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Refolded outer membrane protein A of Escherichia coli forms ion channels with two conductance states in planar lipid bilayers.

Arora A., Rinehart D., Szabo G., Tamm L.K.

Outer membrane protein A (OmpA), a major structural protein of the outer membrane of Escherichia coli, consists of an N-terminal 8-stranded beta-barrel transmembrane domain and a C-terminal periplasmic domain. OmpA has served as an excellent model for studying the mechanism of insertion, folding, and assembly of constitutive integral membrane proteins in vivo and in vitro. The function of OmpA is currently not well understood. Particularly, the question whether or not OmpA forms an ion channel and/or nonspecific pore for uncharged larger solutes, as some other porins do, has been controversial. We have incorporated detergent-purified OmpA into planar lipid bilayers and studied its permeability to ions by single channel conductance measurements. In 1 M KCl, OmpA formed small (50-80 pS) and large (260-320 pS) channels. These two conductance states were interconvertible, presumably corresponding to two different conformations of OmpA in the membrane. The smaller channels are associated with the N-terminal transmembrane domain, whereas both domains are required to form the larger channels. The two channel activities provide a new functional assay for the refolding in vitro of the two respective domains of OmpA. Wild-type and five single tryptophan mutants of urea-denatured OmpA are shown to refold into functional channels in lipid bilayers.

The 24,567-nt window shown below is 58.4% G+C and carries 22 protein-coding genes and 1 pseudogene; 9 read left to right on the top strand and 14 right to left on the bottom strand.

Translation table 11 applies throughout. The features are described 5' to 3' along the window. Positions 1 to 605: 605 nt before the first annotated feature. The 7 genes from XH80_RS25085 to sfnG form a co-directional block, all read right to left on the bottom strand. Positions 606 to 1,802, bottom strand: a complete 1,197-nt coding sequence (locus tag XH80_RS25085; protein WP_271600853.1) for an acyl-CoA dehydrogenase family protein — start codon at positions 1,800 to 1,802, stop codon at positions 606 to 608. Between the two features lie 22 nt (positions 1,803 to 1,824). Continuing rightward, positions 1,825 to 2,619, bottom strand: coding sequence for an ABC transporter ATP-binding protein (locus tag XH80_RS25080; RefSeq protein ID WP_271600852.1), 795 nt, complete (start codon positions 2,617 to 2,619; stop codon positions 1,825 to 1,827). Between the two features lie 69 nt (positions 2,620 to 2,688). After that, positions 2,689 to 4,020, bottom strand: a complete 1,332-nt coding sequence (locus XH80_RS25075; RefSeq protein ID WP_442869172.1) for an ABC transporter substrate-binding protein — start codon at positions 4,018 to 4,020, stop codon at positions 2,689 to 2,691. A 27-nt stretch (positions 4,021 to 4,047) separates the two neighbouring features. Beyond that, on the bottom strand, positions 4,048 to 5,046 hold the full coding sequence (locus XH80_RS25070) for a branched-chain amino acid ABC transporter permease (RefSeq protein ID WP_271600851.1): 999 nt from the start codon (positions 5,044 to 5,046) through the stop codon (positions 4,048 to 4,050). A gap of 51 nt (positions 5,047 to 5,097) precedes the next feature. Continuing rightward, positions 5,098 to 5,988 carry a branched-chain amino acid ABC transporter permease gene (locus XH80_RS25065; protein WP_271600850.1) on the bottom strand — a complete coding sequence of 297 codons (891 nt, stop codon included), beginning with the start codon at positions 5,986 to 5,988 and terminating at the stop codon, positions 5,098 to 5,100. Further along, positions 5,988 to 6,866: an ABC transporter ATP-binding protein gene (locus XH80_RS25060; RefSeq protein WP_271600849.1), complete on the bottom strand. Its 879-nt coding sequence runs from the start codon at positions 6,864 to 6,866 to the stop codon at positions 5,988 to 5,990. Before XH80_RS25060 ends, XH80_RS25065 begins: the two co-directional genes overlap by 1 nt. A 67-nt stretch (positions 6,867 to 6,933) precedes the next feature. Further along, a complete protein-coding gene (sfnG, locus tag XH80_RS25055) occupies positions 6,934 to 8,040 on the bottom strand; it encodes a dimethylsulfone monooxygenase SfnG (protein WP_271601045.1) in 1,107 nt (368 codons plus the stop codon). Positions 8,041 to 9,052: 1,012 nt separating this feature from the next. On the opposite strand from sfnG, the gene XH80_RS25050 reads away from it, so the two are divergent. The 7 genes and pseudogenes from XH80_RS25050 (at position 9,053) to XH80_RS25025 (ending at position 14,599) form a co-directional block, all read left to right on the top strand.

J. Biol. Chem. 275:1594-1600(2000) [PubMed] [Europe PMC]

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